Subscribe to a magazine

Nitrous Oxide Systems For Your 4x4 Truck - A Nitrous Oxide Primer

4x4 Jeep Cherokee
Drew Hardin
| Contributor
Posted September 1, 2002
Photographers: Manufacturers, Michael Rudd

Does a 4x4 Need Nitrous?

Did you see "The Fast and the Furious" last summer? It was a really silly movie about drag racing rice rockets, but it made stars out of an actor called Vin Diesel and a gas called nitrous oxide. Vin we can take or leave, but nitrous is far more fascinating stuff. It's "throttle in a bottle," a means to literally bolt on horsepower. Sounds good if you're trying to fly down the quarter-mile, but does nitrous have a place in a four-wheeler's world?

The answer to that depends on how you use your 4x4 and where you think it needs improvement. Nitrous is what's called a power adder. If you want your V-6 to feel like a V-8, or your small-block to feel like a big-block, bolting on a nitrous kit may be one of the easiest ways to get there. Unlike other power upgrades, like a turbo or supercharger, nitrous-oxide injection only works when you want it to. When the system is turned off, your engine operates as if the gas wasn't there. So to anyone else driving your truck - your mom, your wife, your dumb boyfriend-it feels like it's still stock. Once you've armed the system and mashed the throttle, though, it's magic time.

So, just how much power are we talking about? As a general rule of thumb, if you're leaving your engine otherwise stock, you can add up to 140 hp to a small-block V-8, 75-100 hp to a V-6, and 125-200 hp to a big-block V-8. If you're willing to make a few additional engine modifications, the power numbers can go much higher.

What'll this cost you? After a quick check of a couple of performance retailers, we found nitrous kits for small-block V-8s in GM pickups for between $560 and $660. Some of those systems were even 50-state legal.

Want to know more? We thought you'd never ask.

This illustration shows how a wet system is plumbed between the carburetor and intake manifold. The cylindrical objects labeled 8 and 9 are solenoids; 8 controls the flow of nitrous, 9 the supplemental fuel.

How Nitrous Works
Probably the biggest misconception about nitrous is that it's some sort of super racing fuel. It's not. Nitrous oxide is an oxygen-carrying substance (with the chemical formula N2O) that is in a liquid state when it's stored in a bottle. Injecting nitrous into an engine turns the liquid into a gas, and the temperature of combustion releases the oxygen molecules so they're available to the combustion process.

In a way, nitrous oxide is like a chemical supercharger or turbocharger. It introduces more oxygen into the engine so it can burn greater amounts of fuel to increase horsepower production. Also, because the nitrous is so cold when it enters the engine, it lowers the temperature of the whole intake charge in the manifold by as much as 65 degrees F, making the air/fuel mix denser. A denser mix means more air and fuel can pack into the combustion chamber, which also boosts power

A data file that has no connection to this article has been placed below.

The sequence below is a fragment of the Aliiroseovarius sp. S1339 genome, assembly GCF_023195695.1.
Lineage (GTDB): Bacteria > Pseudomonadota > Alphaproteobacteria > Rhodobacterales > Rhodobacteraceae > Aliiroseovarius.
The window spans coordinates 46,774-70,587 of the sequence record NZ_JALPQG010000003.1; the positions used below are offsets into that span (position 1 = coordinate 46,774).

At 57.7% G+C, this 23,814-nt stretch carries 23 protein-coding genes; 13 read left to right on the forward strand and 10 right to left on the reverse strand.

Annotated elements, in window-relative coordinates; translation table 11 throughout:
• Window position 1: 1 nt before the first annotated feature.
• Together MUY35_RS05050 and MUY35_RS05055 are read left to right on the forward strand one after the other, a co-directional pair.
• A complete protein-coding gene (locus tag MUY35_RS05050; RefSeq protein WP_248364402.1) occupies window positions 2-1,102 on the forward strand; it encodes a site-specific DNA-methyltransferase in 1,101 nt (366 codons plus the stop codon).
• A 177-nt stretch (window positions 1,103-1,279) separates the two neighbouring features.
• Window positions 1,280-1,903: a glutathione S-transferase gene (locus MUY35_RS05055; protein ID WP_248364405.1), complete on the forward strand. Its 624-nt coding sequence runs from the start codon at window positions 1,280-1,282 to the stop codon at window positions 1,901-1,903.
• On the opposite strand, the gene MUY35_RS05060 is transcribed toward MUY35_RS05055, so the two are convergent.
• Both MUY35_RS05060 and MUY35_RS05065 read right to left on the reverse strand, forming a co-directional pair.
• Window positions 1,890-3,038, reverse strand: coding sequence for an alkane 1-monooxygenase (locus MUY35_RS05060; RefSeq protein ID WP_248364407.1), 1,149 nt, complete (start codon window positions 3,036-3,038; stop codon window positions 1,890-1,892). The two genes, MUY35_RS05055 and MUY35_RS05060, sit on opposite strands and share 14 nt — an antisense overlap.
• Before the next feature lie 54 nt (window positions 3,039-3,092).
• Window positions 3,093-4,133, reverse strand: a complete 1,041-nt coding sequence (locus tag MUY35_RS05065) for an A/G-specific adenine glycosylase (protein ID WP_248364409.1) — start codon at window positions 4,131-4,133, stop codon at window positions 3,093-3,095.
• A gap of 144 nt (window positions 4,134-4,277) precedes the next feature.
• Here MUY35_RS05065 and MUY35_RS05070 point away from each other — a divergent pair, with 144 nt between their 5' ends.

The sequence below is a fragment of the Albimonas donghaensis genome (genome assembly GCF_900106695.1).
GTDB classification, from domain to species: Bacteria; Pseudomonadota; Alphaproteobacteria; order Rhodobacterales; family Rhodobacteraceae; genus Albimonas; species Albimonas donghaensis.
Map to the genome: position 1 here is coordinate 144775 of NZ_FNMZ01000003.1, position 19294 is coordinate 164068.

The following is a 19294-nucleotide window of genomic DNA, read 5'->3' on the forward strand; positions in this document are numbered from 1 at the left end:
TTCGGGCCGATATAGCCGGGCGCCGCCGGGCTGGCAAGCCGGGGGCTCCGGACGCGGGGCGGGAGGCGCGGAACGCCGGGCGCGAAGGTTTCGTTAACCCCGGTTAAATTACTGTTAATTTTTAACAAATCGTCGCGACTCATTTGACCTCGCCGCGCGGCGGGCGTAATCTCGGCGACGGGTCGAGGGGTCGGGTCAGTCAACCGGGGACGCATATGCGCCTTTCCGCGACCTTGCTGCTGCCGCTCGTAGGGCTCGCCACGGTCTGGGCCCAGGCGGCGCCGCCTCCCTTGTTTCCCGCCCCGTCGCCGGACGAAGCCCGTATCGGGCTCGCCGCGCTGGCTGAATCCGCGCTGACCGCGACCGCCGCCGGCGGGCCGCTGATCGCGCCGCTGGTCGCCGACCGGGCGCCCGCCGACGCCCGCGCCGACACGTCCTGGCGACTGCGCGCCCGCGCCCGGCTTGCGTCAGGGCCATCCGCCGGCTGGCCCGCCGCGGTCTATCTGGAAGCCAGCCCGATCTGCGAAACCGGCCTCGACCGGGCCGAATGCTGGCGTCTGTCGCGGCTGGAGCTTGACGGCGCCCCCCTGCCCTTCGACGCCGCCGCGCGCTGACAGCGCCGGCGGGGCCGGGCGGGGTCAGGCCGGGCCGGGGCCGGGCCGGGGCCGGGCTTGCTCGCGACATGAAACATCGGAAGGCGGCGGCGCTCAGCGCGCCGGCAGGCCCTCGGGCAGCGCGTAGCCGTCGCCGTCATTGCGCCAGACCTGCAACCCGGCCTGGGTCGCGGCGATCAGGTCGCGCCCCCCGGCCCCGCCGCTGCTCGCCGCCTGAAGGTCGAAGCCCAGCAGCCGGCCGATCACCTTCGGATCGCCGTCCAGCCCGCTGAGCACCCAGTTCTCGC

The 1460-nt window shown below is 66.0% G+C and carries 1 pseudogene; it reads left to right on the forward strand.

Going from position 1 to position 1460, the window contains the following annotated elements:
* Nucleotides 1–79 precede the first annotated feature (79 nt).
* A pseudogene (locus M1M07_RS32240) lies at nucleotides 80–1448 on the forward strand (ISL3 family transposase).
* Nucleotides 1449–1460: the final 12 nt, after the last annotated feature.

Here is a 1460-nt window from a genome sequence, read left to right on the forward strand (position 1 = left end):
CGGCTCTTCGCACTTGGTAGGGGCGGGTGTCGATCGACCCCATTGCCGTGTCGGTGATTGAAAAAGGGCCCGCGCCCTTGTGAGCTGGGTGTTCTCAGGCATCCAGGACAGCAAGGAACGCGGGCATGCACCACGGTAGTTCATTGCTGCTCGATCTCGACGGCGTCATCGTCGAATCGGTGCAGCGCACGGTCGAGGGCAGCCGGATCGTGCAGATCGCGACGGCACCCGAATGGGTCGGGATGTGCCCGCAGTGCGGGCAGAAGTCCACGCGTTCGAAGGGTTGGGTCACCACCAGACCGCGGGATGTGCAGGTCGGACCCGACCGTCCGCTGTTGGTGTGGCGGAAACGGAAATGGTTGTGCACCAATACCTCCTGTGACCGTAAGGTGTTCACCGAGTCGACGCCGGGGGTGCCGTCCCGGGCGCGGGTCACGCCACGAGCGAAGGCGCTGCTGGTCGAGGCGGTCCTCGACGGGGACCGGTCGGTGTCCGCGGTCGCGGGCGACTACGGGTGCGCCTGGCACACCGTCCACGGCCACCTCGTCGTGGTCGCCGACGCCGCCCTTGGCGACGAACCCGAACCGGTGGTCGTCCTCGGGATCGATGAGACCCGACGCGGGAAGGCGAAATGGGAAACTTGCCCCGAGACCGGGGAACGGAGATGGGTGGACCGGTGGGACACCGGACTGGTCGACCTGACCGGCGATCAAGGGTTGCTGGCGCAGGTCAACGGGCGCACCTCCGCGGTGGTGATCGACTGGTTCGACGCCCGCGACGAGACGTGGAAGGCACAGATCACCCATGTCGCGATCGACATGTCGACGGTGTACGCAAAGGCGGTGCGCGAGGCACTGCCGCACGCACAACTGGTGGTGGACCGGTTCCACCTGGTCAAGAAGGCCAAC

But nitrous oxide does require supplemental fuel to make power. If you don't put more fuel into a nitrous-injected engine, all that extra oxygen will just burn the existing fuel faster, resulting in pre-ignition and damaged pistons. For this reason, nitrous-oxide kits include some means of pumping additional fuel into the engine.

There are three basic forms of nitrous delivery: wet, dry, and direct-port. Only the first two really apply to trucks, as the direct-port method (where nitrous and fuel are delivered directly into each intake port) is found mostly in racing applications.

Wet delivery, used with a carburetor or throttle-body injection, is called that because the nitrous is introduced at the same point as the fuel, and the two move together as a plume of atomized fuel and nitrous vapor through the manifold and into the cylinders. Typically, the nitrous and supplemental fuel are sprayed from a plate mounted either directly below the carb or, in a TBI application, a few inches ahead of the throttle body.

So-called dry nitrous delivery is used in port-injected engines, where the intake manifold is designed to flow air only. The nitrous is sprayed into the air intake, and the supplemental fuel comes from the fuel injectors at the ports. To get the extra fuel from the injectors, electronics in the nitrous system fool the engine's ECU into thinking the motor is cold and is receiving cold air. (This is why the temp gauge on the dash will fall to stone cold when the nitrous activates.) Under those conditions, the computer tells the injectors to spray fuel for a longer period of time. The computer also dials back any advance in the ignition timing, which is a good thing. Since nitrous oxide accelerates the burn rate of the fuel, you don't want the ignition system doing anything to start the burn sooner.


View Photo Gallery

Don't Call It "Noss"
One more thought about nitrous and "The Fast and the Furious": The street racers in that movie called nitrous oxide injection "noss," after the letters "NOS" stamped on the nitrous bottles. Don't do that. It'll make you look stupid. "NOS" is an acronym for the Nitrous Oxide Systems brand. It's a word like "Kleenex" on the side of a tissue box. Some bright pennies in the import racing community do actually call it "noss," and the movie was imitating that lingo. But they're just wrong. If you want a nickname for nitrous oxide, try "squeeze," "spray," "juice," "laughing gas," "the bottle," or some other term that real racers use.


Nitrous Express
Wichita Falls, TX 76310
Nitrous Oxide Systems (NOS)
Costa Mesa, CA 92626
So-Cal Speed Shop (NOS West Coast facility)
Pomona, CA 91766
Load More Read Full Article